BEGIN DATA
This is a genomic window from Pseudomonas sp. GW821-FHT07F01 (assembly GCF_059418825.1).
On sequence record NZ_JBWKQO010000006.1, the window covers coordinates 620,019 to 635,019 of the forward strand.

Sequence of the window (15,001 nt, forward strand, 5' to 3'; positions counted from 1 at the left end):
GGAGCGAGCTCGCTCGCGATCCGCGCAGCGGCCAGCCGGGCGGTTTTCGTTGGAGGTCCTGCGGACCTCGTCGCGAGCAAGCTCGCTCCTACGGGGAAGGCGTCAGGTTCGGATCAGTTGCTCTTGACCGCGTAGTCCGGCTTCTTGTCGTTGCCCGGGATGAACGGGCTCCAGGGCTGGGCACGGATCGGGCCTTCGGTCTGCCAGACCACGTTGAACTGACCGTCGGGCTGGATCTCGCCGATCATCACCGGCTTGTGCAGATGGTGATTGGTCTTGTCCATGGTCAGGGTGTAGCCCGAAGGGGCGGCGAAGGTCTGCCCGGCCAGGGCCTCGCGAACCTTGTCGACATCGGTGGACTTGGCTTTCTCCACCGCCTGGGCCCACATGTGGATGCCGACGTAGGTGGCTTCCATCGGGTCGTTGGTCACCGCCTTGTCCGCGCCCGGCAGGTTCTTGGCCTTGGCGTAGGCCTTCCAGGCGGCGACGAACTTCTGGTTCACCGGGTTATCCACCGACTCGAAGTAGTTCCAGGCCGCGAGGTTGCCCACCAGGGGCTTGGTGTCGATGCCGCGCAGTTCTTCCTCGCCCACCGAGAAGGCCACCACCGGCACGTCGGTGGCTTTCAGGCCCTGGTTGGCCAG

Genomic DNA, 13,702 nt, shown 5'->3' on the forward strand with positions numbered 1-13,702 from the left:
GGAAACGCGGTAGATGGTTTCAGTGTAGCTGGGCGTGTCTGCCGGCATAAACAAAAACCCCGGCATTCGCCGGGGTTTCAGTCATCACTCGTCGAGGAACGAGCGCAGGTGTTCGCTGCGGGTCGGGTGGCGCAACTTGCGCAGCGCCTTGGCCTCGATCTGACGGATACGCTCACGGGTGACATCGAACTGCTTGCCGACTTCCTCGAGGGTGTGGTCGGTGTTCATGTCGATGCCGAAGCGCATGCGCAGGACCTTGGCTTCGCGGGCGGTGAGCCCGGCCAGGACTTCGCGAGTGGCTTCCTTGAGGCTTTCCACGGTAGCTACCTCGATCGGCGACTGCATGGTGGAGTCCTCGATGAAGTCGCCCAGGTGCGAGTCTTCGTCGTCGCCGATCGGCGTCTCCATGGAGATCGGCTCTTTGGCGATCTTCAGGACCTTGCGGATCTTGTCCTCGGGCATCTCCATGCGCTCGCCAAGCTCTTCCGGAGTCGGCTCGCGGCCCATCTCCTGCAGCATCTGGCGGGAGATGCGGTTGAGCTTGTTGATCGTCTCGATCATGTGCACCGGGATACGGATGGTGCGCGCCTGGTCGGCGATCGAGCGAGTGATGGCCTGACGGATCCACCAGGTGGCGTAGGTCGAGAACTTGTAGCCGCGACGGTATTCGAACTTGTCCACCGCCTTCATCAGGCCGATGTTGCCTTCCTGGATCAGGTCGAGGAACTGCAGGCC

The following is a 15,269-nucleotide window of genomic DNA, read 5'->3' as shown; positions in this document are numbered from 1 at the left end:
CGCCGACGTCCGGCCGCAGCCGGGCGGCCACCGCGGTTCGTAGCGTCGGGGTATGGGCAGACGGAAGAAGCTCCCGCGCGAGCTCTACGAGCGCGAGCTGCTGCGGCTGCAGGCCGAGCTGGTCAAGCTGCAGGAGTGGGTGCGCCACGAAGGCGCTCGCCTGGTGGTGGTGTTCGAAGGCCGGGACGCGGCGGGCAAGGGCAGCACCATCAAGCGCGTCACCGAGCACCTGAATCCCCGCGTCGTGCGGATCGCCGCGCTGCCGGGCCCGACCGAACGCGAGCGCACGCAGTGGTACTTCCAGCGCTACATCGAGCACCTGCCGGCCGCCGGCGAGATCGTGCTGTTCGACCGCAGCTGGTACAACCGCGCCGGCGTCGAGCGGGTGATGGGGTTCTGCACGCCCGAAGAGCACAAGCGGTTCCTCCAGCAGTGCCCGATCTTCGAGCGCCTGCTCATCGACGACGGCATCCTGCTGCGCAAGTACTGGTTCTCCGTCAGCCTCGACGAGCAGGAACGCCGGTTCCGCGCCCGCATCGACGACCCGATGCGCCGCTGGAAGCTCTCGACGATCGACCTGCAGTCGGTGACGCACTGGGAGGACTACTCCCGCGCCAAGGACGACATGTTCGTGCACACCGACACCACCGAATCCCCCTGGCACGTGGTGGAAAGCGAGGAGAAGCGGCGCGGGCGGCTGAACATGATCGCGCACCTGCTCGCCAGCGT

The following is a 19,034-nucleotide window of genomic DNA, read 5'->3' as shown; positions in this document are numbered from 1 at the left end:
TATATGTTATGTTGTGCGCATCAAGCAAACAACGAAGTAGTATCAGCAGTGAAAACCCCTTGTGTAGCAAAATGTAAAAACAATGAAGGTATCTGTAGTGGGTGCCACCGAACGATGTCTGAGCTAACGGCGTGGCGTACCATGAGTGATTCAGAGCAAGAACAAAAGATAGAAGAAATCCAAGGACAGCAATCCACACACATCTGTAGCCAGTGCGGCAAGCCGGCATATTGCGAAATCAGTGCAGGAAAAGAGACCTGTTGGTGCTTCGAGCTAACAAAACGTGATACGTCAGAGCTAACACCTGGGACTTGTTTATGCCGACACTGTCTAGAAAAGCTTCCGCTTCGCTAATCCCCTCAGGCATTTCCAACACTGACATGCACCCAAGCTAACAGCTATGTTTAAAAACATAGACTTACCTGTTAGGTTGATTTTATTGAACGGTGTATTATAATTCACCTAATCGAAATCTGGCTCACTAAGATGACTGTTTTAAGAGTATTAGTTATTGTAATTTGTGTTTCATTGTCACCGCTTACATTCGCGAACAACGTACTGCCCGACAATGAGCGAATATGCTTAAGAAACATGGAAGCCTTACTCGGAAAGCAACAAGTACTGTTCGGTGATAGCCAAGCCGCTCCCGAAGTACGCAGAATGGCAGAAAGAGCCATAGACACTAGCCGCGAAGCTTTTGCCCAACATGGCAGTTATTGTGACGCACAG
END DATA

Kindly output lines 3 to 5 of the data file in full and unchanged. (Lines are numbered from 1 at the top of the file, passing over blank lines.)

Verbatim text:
Sequence of the window (15,001 nt, forward strand, 5' to 3'; positions counted from 1 at the left end):
GGAGCGAGCTCGCTCGCGATCCGCGCAGCGGCCAGCCGGGCGGTTTTCGTTGGAGGTCCTGCGGACCTCGTCGCGAGCAAGCTCGCTCCTACGGGGAAGGCGTCAGGTTCGGATCAGTTGCTCTTGACCGCGTAGTCCGGCTTCTTGTCGTTGCCCGGGATGAACGGGCTCCAGGGCTGGGCACGGATCGGGCCTTCGGTCTGCCAGACCACGTTGAACTGACCGTCGGGCTGGATCTCGCCGATCATCACCGGCTTGTGCAGATGGTGATTGGTCTTGTCCATGGTCAGGGTGTAGCCCGAAGGGGCGGCGAAGGTCTGCCCGGCCAGGGCCTCGCGAACCTTGTCGACATCGGTGGACTTGGCTTTCTCCACCGCCTGGGCCCACATGTGGATGCCGACGTAGGTGGCTTCCATCGGGTCGTTGGTCACCGCCTTGTCCGCGCCCGGCAGGTTCTTGGCCTTGGCGTAGGCCTTCCAGGCGGCGACGAACTTCTGGTTCACCGGGTTATCCACCGACTCGAAGTAGTTCCAGGCCGCGAGGTTGCCCACCAGGGGCTTGGTGTCGATGCCGCGCAGTTCTTCCTCGCCCACCGAGAAGGCCACCACCGGCACGTCGGTGGCTTTCAGGCCCTGGTTGGCCAG

Genomic DNA, 13,702 nt, shown 5'->3' on the forward strand with positions numbered 1-13,702 from the left: